I’m glad the Peace Corps exist. My midwife joined in 2003, as her “retirement”! The Chad program closed in 2006, but there are still volunteers working in Africa.

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    • I know what you mean, as an American child now expat, I find the same thing takes me aback…and you’re right it’s not only an American thing but it’s very strong there. Glad to hear the Peace Corps still exists after all these years. Thanks for giving me this information Mollie! Ciao – Georgia.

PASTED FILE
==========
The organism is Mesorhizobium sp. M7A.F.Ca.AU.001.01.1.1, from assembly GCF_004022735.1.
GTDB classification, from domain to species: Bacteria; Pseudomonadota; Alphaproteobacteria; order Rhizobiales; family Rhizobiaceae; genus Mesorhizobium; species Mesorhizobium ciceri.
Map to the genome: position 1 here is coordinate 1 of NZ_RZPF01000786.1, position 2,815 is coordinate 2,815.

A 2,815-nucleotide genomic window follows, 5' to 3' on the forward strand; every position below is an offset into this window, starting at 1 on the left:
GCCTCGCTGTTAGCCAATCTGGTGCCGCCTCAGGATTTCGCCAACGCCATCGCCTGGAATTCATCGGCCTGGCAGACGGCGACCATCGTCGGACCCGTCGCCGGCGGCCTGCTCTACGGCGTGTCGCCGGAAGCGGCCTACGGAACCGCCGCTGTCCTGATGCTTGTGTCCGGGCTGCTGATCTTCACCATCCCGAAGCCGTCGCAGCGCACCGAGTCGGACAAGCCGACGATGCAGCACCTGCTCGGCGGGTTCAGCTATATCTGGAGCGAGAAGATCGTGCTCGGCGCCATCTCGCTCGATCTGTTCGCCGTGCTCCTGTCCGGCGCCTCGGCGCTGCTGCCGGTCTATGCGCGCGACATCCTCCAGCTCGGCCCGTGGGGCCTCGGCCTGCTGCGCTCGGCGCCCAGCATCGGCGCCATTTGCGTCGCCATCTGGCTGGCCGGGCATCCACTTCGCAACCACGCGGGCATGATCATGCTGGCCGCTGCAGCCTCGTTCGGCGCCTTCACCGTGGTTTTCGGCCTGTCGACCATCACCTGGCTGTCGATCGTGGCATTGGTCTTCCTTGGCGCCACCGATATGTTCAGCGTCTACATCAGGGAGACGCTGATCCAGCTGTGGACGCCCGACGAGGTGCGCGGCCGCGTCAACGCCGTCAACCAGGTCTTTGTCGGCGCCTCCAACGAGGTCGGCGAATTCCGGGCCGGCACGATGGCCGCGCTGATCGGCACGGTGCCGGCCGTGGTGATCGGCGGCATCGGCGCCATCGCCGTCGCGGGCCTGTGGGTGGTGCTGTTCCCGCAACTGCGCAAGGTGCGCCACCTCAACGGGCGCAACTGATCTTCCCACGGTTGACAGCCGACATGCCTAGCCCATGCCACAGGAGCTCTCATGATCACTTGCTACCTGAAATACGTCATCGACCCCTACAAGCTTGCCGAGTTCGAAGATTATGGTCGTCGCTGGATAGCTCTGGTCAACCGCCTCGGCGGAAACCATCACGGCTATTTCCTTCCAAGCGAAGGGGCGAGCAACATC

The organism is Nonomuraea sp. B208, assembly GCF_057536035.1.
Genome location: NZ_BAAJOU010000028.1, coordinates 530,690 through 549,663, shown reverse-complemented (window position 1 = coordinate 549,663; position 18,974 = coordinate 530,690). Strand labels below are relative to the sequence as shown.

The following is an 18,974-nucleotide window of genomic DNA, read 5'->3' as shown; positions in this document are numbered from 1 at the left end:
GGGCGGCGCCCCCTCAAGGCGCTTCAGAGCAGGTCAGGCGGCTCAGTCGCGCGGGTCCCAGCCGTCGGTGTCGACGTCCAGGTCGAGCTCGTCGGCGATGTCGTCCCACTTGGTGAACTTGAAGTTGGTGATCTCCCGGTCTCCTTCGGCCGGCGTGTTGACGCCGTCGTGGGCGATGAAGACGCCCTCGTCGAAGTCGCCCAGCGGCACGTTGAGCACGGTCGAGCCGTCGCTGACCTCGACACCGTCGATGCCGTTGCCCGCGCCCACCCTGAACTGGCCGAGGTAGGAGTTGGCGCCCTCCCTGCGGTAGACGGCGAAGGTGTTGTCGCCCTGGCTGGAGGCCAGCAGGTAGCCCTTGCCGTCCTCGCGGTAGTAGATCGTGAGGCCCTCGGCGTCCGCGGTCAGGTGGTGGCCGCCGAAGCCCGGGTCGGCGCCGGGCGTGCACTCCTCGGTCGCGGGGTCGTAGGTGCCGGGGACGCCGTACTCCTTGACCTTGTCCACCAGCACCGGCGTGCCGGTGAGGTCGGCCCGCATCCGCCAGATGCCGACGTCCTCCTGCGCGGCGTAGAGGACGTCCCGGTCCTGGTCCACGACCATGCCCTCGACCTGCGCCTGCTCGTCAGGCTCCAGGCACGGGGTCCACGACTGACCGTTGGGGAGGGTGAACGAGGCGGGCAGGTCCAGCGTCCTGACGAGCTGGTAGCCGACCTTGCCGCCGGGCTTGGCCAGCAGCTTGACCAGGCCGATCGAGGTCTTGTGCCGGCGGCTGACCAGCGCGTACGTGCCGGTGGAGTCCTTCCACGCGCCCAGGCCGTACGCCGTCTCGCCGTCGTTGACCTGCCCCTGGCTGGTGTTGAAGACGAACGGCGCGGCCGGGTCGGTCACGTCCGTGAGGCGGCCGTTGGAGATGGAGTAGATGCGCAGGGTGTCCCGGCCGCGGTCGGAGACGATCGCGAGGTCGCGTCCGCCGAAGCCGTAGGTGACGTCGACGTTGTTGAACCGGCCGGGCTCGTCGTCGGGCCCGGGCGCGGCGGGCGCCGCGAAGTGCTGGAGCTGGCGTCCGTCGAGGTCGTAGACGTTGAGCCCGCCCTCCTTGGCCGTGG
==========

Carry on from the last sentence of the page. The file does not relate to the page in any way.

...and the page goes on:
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  5. Salim is a special one. I hope someday he gets to be happy about more than a pad of paper. It’s so sad that not all children can easily get and education. This seemed very real, probably because it partly is!

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    • This was based on a child I met more than 30 years ago…when asked what he’d like to be when he grew up, he began his answer with “If I live, I want to…” This has always stuck in my mind. The reality of so many of the children in the third world are in those words. I do so hope he grew up to be a happy man. Glad you enjoyed the post. Georgia